Dene Wisdom in Times of Transformation

Transcending limited western views of climate change and conservation in conversations with Dene elders and youth

Cassandra Blondin-Burt

Low sunlight over the Sahtu region

Flying over the Sahtu region. Photo by Cassandra Blondin-Burt

During a recent visit to the Sahtu region of Denendeh, nestled in the mountains, I was invited into intimate conversations with elders and youth. I have sat with their words ever since.

In canvas tents filled with the smell of wood smoke, I asked questions, holding space for young people, ready to listen to them. In community halls, I listened to leaders and government officials in conversations about climate change, wildfire, and caribou conservation.

My initial questions about climate change were met with resistance.  A sense of apathy was all too recognizable – but a great place for us to begin. They needed to feel heard and to trust their opinions would be valued. What is the point of sharing if you feel your words and presence won’t have a true impact?

I spoke of the land and of Dene earth sciences, earth medicine – of transformation. I shared stories about George Blondin, my great-grandfather, and the time he lived in. If they turned slowly towards me, if somehow their ears seemed to perk up – I knew something was landing. A student who had  been fully turned away from me would lift their eyes to meet mine. An elder whose brow had been furrowed would widen their eyes and raise their eyebrows. If I calmed my breath and really dropped in, these moments could become portals.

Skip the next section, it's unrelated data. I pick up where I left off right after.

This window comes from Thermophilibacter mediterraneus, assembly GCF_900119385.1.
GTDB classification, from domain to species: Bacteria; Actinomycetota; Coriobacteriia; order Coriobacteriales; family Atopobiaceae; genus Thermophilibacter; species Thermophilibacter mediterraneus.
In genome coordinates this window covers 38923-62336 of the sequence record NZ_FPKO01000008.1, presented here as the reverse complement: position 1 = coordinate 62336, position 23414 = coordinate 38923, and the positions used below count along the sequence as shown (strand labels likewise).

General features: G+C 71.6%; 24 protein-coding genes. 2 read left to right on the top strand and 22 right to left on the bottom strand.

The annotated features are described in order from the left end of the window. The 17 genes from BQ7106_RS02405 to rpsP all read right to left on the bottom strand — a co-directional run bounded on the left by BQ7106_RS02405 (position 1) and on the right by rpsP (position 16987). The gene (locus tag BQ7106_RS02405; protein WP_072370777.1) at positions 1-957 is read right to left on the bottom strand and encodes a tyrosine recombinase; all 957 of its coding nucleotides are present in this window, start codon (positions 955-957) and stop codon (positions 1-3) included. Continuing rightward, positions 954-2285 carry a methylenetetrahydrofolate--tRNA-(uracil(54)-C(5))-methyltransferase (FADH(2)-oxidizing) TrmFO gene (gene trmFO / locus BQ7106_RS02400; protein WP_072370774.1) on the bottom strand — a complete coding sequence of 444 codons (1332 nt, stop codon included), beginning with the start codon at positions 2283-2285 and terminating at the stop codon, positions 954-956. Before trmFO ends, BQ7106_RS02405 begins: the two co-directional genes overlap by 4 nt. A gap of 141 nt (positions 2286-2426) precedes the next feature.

Kasho Gotine Elder and Matriarch Lucy Jackson. Photo by Cassandra Blondin-Burt.

Shifting the dialogue

In those openings, there could be a shift of dialogue. When students realized it was safe to express emotions (not to act out, but simply to have their feelings acknowledged), many moved toward engaging in the conversation.

The young people do not just need the chance to speak – they want more opportunities to learn how to share their feelings. How to speak and share what they see, know, perceive, and believe, which is immense.

The questions we were asking included how local resource boards could better support youth in participating in climate action; how climate change impacted their opportunities for intergenerational knowledge exchanges, especially on the land; and whether they and their peers had felt a sense of anxiety or fear around climate change. We asked the students how governments and other agencies could better communicate with their communities; how wildfires had impacted them in 2023; and how humans could help caribou adapt to changes in the environment.

Many of the students have the same immense trust in the land as their elders and grandparents – and the same belief in its capacity to heal, shift, change, and grow.

These questions were met with silence, resistance, even confusion. But not for a lack of knowing. Not for a lack of comprehension, but because it became quickly, somewhat beautifully, obvious that many of the students have the same immense trust in the land as their elders and grandparents – and the same belief in its capacity to heal, shift, change, and grow.

They do not see “climate change” in the way it is often presented to them through western modalities of eco-education, where parts are differentiated from the whole. Some students shared with us that they see the land differently. They understand that change is always happening – and they trust themselves to adapt.